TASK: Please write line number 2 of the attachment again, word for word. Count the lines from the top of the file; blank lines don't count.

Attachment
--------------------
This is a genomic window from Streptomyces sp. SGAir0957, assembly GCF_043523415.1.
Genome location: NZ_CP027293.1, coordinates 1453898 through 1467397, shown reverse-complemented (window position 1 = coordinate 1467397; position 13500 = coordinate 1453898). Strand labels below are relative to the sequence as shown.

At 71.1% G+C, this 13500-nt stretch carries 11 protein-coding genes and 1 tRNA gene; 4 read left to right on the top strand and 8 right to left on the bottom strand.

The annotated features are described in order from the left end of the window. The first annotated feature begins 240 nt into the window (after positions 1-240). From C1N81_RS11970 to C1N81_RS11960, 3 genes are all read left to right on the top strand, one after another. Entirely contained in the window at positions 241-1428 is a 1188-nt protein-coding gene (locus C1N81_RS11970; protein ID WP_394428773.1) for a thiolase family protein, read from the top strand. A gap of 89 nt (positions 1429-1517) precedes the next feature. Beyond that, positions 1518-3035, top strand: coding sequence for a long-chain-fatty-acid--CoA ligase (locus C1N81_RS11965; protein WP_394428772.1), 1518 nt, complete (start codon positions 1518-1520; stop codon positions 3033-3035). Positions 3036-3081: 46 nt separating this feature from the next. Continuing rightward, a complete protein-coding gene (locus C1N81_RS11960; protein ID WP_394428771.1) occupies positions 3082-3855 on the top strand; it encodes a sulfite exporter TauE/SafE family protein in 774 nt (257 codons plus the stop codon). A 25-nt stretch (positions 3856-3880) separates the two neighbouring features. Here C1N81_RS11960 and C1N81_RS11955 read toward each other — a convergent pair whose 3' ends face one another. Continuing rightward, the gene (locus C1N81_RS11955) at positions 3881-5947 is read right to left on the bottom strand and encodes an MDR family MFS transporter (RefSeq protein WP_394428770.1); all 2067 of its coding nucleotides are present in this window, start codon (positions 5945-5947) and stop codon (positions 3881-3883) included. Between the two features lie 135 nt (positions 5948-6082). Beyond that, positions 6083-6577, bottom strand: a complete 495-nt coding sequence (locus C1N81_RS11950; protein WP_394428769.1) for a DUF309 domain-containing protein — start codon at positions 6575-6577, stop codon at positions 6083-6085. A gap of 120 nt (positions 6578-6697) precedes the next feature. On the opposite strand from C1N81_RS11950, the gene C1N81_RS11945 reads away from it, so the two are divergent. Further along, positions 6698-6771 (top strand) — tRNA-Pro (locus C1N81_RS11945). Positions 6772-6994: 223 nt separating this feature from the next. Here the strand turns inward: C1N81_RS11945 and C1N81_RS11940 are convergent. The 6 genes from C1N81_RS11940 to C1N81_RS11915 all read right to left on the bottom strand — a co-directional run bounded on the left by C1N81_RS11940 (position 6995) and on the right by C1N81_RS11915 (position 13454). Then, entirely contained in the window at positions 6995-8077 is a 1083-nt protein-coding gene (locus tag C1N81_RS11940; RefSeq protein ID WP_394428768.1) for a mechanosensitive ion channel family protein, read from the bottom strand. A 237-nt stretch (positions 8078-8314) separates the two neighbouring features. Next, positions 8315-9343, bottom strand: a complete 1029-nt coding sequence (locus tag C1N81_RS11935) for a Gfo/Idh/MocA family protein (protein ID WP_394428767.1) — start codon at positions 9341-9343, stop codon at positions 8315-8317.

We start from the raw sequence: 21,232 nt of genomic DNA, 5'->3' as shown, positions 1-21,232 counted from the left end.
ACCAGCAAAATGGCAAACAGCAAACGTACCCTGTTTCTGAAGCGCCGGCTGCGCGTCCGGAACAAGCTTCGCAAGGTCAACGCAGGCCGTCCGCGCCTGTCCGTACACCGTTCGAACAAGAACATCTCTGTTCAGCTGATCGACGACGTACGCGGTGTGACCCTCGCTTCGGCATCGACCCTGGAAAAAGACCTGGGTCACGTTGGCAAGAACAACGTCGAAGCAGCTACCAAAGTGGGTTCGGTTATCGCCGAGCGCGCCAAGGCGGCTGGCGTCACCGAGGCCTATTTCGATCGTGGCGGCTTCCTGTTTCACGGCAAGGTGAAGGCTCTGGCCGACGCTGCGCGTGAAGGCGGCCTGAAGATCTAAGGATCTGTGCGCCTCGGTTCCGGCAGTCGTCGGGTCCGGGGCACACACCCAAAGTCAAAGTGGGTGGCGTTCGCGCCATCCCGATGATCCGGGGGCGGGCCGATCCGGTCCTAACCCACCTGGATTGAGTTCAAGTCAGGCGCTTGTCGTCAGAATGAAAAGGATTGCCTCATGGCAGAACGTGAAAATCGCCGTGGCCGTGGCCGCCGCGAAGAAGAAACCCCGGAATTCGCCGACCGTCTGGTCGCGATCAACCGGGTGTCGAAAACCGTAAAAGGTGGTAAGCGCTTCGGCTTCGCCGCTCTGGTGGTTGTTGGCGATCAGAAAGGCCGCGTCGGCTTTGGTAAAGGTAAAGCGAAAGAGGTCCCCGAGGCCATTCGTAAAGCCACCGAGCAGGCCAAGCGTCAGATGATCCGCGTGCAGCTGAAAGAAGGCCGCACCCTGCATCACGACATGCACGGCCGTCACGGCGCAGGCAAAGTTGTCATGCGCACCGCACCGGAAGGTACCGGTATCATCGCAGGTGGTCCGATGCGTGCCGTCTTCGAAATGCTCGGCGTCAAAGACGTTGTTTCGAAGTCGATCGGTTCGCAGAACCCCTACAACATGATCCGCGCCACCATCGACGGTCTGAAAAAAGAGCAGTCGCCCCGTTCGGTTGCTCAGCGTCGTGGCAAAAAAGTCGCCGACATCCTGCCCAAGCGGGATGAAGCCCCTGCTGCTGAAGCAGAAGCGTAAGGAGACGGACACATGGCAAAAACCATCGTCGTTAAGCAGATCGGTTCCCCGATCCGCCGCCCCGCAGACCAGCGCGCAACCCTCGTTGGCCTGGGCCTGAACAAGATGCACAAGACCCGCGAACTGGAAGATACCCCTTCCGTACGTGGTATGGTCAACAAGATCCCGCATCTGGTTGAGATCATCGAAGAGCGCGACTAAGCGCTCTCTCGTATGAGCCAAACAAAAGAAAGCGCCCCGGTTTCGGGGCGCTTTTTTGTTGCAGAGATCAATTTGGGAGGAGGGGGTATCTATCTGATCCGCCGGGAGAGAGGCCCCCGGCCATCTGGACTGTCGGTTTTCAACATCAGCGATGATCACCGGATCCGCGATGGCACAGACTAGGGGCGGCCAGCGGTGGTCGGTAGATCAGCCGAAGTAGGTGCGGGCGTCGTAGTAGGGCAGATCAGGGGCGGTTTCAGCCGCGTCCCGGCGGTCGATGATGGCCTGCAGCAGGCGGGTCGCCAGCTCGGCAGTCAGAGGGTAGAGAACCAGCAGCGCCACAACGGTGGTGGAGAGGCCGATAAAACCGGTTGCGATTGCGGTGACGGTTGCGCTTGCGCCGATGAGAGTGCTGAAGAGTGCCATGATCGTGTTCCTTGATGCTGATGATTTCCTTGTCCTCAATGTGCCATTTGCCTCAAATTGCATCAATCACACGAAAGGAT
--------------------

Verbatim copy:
Genome location: NZ_CP027293.1, coordinates 1453898 through 1467397, shown reverse-complemented (window position 1 = coordinate 1467397; position 13500 = coordinate 1453898). Strand labels below are relative to the sequence as shown.